I have subpar compartmentalization skills at best. This means that while braving the process of divorce, readying my house to sell and place on the market, and now, finally, having a sales agreement, my attention was off my novel for several months resulting in large chunks of my story escaping my brain and living only in my Scrivener writing software on my laptop. Yes, that means I forgot parts of my novel.
Aren’t I the one who created it? Yes. Shouldn’t that mean I remember every detail? Not so much.
I wrote the majority of my novel-in-progress during NaNoWriMo last November. The 50,000 word requirement to “win” that online competition instills a feverish pace causing writers to enter a parallel world— fingers type and sentences form, but much of the information is kept in short term memory. I don’t recommend cognitively storing information it this area of the brain if there’s a chance you’ll dismantle your life a couple months later.
Some writers are born with a will of iron— they write through wars, famine, and any crisis that falls their way. They even write through maneuvering the dating world, but that’s a different post altogether. Know that I admire them and hope to cultivate those skills one day, but for now, I scramble in the face of adversity, akin to a newborn fawn taking first steps on slick ice that some depraved entity keeps spraying with water. Life has become my personal Zamboni machine.
My only choice was to invest time rereading the 200 pages I’d written while trying my hardest not to edit the colossal errors I knew I would encounter. This wasn’t the time for editing. This was the time for refreshing my memory and, most importantly, finding a place to pick up and start writing again.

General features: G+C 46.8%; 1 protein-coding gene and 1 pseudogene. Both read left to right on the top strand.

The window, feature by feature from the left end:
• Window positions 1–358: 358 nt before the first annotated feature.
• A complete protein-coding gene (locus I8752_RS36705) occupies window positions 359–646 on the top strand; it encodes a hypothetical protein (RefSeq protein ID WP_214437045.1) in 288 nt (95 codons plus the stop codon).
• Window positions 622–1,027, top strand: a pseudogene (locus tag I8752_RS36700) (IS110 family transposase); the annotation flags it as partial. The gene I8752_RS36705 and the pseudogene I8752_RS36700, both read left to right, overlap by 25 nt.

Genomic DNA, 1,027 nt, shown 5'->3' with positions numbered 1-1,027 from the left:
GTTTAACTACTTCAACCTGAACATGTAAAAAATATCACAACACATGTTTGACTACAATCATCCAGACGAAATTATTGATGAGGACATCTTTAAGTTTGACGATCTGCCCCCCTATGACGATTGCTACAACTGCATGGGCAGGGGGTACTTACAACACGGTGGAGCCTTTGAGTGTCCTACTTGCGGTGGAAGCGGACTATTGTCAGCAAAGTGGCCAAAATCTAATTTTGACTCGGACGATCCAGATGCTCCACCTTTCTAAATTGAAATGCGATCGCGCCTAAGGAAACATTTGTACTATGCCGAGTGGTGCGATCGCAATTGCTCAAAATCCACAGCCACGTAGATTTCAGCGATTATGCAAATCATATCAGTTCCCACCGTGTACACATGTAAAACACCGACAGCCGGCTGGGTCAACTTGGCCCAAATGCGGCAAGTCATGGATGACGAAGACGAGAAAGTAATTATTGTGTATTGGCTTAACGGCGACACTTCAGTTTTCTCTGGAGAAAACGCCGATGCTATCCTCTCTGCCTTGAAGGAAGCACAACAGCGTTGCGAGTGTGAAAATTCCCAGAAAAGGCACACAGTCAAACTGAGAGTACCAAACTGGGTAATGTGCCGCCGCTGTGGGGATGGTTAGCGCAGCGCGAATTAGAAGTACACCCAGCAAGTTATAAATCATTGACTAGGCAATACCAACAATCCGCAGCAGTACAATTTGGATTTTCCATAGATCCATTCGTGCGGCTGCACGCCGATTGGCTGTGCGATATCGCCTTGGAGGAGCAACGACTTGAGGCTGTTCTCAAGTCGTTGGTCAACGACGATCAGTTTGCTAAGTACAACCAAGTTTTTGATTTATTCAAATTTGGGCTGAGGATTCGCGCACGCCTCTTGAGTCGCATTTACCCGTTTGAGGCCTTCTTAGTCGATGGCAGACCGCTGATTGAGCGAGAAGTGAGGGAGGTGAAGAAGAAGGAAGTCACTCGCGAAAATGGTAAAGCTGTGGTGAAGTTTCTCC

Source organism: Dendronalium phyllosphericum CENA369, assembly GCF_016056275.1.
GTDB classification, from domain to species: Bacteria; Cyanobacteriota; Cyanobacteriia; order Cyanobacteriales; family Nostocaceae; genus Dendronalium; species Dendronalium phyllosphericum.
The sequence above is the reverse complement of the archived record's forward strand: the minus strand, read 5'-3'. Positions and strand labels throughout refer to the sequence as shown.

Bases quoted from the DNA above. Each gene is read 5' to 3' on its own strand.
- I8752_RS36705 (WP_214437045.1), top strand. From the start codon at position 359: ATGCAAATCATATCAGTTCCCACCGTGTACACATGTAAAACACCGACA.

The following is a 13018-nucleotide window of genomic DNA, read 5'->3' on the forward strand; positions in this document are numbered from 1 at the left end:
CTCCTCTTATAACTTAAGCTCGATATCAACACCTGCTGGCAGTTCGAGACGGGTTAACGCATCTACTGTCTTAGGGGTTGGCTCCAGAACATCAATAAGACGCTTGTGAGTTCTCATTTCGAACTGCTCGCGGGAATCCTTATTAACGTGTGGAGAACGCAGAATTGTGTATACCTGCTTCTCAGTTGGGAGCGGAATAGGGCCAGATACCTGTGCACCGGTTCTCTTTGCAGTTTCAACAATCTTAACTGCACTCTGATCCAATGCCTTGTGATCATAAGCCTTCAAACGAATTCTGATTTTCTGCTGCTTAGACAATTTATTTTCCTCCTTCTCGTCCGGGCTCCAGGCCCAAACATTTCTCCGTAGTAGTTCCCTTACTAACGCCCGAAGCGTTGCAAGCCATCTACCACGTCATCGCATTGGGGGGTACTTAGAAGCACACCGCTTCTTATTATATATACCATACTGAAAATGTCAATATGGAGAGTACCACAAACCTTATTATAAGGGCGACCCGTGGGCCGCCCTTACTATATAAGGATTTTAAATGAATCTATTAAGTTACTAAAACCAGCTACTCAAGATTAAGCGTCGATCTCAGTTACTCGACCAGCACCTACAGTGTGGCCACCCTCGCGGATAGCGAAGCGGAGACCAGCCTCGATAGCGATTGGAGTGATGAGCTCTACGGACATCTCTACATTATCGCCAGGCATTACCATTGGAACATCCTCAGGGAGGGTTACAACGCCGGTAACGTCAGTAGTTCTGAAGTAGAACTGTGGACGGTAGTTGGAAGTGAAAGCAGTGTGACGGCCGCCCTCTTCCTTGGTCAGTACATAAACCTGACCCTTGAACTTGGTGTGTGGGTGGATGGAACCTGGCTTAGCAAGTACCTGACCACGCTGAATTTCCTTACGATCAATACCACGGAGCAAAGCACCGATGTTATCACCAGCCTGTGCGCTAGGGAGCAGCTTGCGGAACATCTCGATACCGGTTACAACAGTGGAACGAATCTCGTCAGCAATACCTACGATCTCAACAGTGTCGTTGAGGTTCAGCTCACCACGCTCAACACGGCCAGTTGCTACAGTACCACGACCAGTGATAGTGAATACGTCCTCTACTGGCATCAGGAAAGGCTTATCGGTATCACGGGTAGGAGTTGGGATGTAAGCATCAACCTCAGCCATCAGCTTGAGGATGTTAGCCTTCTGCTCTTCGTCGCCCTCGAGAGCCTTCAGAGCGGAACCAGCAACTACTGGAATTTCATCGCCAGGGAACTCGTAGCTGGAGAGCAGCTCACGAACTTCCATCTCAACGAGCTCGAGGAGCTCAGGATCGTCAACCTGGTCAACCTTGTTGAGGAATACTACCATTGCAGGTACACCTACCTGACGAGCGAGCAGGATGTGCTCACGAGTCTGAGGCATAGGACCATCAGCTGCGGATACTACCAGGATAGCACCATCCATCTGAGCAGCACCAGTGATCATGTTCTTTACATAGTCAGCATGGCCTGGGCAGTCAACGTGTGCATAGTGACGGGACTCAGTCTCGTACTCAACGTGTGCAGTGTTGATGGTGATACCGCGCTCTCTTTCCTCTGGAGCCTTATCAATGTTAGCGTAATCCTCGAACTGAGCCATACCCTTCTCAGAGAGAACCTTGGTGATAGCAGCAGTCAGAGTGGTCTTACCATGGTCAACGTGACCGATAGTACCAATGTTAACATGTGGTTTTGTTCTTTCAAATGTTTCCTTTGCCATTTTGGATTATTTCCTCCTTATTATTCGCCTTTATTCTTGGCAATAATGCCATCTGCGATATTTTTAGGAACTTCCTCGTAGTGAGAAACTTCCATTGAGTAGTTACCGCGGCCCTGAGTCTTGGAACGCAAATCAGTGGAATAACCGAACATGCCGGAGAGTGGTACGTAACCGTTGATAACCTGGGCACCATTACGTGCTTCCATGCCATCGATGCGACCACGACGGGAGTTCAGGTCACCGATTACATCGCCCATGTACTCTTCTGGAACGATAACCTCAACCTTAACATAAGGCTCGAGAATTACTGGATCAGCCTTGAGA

Something to know about my writing style— I prescribe to the mind dump first, edit later school of thought. Rereading my mental vomit, way before I was ready to, was not going to be pretty. First drafts suck in general, but a NaNo first draft may be the epitome of bad first drafts. During NaNo, there is only go, go, go, not reread and make it sound coherent. Later comes fear when a writer has to go back and read what has been lost to the mania of counting words. Some writers never go back and reread, they stick it in the cobwebby recesses of a desk drawer and forget it exists. To read it would be too painful.
Up until page 58 I was ready to find the nearest bridge and jump off. I contemplated building one myself if I couldn’t find one tall enough– surely that would be less time consuming than fixing the atrocity I was reading. Then I remembered— I had switched from third person to first person after the first 6000 words, only going back to edit technicalities such as pronouns. That provided the perfect excuse for the terrible writing. Hey, any excuse to save my sanity, it was enough for me to push through. The post page 58 writing wasn’t perfect, but it started to be tolerable. By a hair.
Then something amazing happened. Somewhere along the way, scenes started to come to life, enough to grab my attention and continue reading. I forgot to edit large sections, which I wasn’t suppose to be doing anyhow, but that says something when you’re a writer. Paragraphs appeared that I didn’t recall writing– solid material I know I can sculpt into decent literature when I finish the first draft. I was pulled in by the story. A story I wrote.
I’m still working my way through the draft, there are major plot holes, the level of language editing required may be epic, but I think there is something intangible there. Bones. It has good bones. Knowing a narrative support system somehow developed in the word production frenzy of NaNo gives me hope and a place to start building. At this point, that’s good enough for me. For now.